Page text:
“Legend Numismatics is proud to be the purchaser of the first silver dollar struck for the fledgling United States of America well over two centuries ago. We felt in our heart that this would be the very first coin to exceed the $10,000,000 barrier in auction and were in fact prepared to bid much higher in order to acquire this unique piece of history. We would like to emphasize that we have no plans to sell this coin in the near future. This 1794 dollar epitomizes what we like to call “Legend Quality” and will be the hallmark of our numismatics firm for years to come – until it becomes the centerpiece of some yet unknown collector’s spectacular holdings.

We would like to thank the consignor, Martin Logies, for his tireless efforts in documenting the characteristics of this coin and every other 1794 dollar that was struck after it. His fantastic research into every known coin of the type and his book on the subject convinced us that this First Struck dollar is truly a National Treasure. Congratulations to him on a world’s record price realized.”

Additional highlights from the Cardinal Collection in the sale included a certified 1792 silver half disme graded MS-68 by the Numismatic Guaranty Corporation (NGC) sold for $1,145,625, a 1793 Chain AMERICA large  cent graded MS-65 BN (PCGS) (CAC) fetched a strong $998,750, and a 1794 Liberty Cap Cent with the Head of 1793 graded MS-64 BN (PCGS) (CAC) soared to $881,250 among many other notable and record prices.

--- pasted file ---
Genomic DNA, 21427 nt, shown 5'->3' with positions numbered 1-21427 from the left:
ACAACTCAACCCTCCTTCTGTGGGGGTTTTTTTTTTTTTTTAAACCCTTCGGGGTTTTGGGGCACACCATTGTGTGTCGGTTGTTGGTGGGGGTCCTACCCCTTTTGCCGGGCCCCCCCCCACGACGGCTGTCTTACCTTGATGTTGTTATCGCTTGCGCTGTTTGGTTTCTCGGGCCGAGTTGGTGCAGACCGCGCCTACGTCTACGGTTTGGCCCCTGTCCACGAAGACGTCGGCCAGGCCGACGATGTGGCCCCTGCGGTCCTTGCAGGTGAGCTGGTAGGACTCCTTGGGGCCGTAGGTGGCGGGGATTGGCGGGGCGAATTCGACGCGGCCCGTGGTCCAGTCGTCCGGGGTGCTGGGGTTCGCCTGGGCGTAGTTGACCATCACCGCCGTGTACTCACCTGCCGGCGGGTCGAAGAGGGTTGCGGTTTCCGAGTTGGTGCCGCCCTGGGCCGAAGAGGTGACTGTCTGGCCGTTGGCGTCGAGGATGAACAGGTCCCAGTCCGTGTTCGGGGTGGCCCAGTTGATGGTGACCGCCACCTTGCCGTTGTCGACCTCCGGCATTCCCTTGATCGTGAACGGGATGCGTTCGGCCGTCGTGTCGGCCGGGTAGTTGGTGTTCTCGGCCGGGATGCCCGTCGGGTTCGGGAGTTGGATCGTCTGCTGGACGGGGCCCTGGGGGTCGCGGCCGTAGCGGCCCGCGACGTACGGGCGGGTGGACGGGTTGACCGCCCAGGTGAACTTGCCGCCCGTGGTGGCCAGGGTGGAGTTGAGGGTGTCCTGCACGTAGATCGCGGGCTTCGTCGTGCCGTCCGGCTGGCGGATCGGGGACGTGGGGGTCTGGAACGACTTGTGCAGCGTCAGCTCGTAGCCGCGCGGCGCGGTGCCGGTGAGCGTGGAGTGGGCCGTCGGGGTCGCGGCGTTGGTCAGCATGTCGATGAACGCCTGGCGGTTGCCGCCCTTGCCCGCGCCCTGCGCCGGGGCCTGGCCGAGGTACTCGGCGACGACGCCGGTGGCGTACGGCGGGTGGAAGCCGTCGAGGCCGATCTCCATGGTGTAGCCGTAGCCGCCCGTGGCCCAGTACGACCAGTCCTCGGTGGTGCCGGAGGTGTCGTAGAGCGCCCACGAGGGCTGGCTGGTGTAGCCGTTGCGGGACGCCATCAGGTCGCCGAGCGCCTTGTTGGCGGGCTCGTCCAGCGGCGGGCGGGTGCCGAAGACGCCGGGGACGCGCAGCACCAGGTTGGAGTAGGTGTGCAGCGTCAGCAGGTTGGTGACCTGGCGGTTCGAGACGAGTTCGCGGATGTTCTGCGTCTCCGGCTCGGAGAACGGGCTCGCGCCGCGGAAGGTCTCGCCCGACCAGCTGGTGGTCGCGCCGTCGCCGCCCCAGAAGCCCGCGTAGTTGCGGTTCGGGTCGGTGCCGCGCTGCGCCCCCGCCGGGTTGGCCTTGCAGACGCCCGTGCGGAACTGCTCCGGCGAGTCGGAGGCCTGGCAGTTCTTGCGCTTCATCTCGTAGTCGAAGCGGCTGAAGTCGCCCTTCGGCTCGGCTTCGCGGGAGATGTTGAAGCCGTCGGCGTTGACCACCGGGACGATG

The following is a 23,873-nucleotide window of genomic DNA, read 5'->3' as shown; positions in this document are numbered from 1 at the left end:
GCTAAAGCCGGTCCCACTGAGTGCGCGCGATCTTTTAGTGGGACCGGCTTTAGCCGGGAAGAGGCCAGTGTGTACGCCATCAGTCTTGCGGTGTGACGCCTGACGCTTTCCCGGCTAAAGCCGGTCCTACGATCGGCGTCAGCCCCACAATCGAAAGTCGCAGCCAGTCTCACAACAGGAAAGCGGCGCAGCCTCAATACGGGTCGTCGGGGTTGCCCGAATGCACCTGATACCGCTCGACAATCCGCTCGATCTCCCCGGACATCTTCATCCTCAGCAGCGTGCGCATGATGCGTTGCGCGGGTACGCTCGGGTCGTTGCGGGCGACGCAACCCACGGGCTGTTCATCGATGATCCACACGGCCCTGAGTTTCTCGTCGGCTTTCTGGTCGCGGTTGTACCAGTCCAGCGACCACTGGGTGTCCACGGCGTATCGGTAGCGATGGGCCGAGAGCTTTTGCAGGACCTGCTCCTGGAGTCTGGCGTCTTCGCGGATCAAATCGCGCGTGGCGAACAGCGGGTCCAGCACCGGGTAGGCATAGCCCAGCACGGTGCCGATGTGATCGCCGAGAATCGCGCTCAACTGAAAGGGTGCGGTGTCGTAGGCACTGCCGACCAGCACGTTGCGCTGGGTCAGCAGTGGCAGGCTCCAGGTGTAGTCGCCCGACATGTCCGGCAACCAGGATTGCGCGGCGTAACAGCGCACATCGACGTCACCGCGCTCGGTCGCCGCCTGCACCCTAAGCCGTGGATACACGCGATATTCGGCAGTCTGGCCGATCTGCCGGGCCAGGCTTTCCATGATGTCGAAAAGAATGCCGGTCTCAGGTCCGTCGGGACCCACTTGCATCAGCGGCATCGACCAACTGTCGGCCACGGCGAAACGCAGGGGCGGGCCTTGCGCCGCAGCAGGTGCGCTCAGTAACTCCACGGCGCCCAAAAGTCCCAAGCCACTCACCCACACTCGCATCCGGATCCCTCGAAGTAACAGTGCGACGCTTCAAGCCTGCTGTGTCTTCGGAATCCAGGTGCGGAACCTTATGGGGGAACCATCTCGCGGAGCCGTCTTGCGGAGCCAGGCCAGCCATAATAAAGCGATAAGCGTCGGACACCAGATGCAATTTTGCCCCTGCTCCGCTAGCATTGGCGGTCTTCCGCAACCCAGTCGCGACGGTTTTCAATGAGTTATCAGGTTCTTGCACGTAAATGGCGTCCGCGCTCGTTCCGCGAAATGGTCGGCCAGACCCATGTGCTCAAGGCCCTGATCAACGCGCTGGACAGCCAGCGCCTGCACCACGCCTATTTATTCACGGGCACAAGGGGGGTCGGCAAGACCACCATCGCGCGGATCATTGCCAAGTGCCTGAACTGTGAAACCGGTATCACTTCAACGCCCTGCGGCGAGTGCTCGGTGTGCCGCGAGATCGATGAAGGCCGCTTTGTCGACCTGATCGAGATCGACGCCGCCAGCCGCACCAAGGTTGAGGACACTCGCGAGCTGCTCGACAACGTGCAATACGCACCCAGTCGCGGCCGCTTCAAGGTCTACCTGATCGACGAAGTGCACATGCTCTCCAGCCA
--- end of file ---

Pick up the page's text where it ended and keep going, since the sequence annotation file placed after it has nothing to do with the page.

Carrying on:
“Thanks to Martin Logies, chief architect of The Cardinal Collection, we were able to bring one of the most significant collections in all of numismatics to auction,” Napolitano continued. “The event helped set a new standard of excellence in numismatics and pays homage to the history, legacy, and lore of American coin collecting.”

In addition to The Cardinal Collection, the New York Americana Sale featured other United States coins of all denominations, including many rarities and finest known examples. For a complete list of items sold and prices realized from the Stack’s Bowers Galleries New York Americana Sale, please visit stacksbowers.com.


To consign U.S. coins and paper money to the March 2013 Whitman Coin and Collectibles Baltimore Expo, the Official Auction of the May 2013 ANA New Orleans National Money Show or the Official Auction of the August 2013 ANA Chicago World’s Fair of Money, please call 800.458.4646 (West Coast) or 800.566.2580 (East Coast). To consign world coins and currency to our August 2013 Hong Kong Auction or the Official Auction of the August 2013 ANA Chicago World’s Fair of Money, please call 800.458.4646 (West Coast) or 800.566.2580 (East Coast).